Now, just two years later, Dybantsa is determined to have the career Clarke was never allowed to have because his life was cut short at the corner of Winnetka Avenue and Nordhoff Street in Los Angeles. Undeniably, Dybantsa is well on his way, which is among the reasons future first-ballot Naismith Memorial Hall of Famers LeBron James and Carmelo Anthony sat courtside for his game Saturday afternoon, as did Michigan State’s Tom Izzo, UConn’s Dan Hurley, Arizona State’s Bobby Hurley, Virginia’s Tony Bennett, USC’s Andy Enfield, Michigan’s Juwan Howard and a slew of other high-major coaches.

As for what’s next, Dybantsa is transferring to Prolific Prep in California, where he’ll play alongside Tyran Stokes, who is regarded as the No. 2 prospect in the Class of 2026. Most college coaches I spoke with at Peach Jam think Dybantsa will eventually reclassify, in part because he’s already 16 years old. Some believe he could ultimately sign with the G League Ignite at the age of 17 like Scoot Henderson did two years before becoming the third pick in the 2023 NBA Draft. Asked about all of this, Dybantsa acknowledged reclassifying “is a thought” but insisted “the goal right now is college.”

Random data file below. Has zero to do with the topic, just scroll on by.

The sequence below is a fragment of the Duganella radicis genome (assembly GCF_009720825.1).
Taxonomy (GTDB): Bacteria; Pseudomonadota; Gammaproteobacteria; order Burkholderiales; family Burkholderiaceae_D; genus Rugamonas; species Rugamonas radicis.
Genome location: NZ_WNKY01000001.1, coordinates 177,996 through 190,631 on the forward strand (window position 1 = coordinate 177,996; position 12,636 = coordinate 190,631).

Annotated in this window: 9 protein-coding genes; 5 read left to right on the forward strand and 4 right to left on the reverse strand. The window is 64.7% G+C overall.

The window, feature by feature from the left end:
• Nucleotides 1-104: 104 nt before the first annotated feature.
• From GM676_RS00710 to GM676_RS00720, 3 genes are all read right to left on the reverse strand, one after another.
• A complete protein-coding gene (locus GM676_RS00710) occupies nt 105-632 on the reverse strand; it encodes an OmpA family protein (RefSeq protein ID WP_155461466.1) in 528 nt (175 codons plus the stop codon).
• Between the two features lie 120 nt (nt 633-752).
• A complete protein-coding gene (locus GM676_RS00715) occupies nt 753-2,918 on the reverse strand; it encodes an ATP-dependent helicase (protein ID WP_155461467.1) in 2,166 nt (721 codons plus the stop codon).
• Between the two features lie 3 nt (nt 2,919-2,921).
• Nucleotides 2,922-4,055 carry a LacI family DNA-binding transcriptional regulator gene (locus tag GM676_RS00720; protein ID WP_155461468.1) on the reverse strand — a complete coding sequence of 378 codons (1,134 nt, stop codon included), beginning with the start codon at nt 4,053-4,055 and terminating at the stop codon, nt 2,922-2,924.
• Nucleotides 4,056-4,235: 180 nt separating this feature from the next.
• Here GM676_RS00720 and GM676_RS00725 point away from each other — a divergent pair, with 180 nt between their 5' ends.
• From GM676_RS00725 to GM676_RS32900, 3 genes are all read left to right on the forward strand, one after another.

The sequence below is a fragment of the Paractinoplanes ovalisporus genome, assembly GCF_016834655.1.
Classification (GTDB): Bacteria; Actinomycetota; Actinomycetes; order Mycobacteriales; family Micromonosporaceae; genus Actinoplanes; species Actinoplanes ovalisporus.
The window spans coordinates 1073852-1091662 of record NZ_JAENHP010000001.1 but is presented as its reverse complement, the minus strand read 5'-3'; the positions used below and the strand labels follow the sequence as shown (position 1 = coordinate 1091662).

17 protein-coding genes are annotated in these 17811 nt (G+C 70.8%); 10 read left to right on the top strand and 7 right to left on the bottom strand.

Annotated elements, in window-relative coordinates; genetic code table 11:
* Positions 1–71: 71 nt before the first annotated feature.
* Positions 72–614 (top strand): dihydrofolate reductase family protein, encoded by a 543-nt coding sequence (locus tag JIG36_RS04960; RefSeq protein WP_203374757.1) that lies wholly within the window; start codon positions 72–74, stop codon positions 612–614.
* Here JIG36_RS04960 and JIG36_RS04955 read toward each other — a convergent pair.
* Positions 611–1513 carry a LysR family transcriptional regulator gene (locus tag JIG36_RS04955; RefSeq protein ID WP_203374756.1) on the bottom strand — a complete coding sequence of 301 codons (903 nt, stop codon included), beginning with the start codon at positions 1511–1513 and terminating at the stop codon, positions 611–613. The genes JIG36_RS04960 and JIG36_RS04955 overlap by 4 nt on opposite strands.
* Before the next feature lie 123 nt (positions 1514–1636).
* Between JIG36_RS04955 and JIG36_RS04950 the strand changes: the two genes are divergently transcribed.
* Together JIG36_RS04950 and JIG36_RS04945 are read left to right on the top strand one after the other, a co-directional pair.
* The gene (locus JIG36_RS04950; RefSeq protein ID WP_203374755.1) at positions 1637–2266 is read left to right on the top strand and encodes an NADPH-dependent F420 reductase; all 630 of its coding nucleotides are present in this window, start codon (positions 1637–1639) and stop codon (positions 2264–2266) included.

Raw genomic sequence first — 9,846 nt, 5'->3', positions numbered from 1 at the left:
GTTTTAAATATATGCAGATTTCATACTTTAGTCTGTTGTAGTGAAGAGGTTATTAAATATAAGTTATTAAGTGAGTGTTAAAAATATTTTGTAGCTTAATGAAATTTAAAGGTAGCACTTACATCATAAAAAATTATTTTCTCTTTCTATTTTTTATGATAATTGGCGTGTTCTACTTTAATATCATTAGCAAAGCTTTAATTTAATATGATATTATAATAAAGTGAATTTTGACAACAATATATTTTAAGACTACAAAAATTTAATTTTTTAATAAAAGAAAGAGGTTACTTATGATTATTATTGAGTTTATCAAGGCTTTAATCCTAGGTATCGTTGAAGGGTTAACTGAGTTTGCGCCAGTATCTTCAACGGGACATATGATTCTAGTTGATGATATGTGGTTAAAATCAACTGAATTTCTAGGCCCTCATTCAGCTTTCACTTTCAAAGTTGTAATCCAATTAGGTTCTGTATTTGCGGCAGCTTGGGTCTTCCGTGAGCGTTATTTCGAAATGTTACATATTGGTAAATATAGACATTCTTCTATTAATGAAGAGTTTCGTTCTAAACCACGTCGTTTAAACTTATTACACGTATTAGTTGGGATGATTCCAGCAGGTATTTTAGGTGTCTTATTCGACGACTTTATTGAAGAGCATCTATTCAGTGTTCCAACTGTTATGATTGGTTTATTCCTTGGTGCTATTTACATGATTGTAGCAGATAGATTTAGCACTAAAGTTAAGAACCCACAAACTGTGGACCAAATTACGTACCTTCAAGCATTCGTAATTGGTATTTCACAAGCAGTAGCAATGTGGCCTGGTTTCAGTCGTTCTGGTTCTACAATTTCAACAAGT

“I promised my mom I’d at least do one year of college,” he said. “I told her that.”

As always, we’ll see. Either way, the best rising-sophomore in the nation spent the past week matching or exceeding all lofty expectations that have been placed upon him. Dybantsa’s goal was never to be the No. 1 player in his class, if only because he said he doesn’t care about rankings too much. But now that he’s there, the plan is to stay there at least until he reclassifies, enrolls in college or pursues a professional opportunity.

“If you’re at No. 1, why would you want to drop?” Dybantsa said. “If you’re No. 1, just stay No. 1. I don’t care about rankings. But if I’m going to be ranked No. 1, the goal is to stay No. 1.”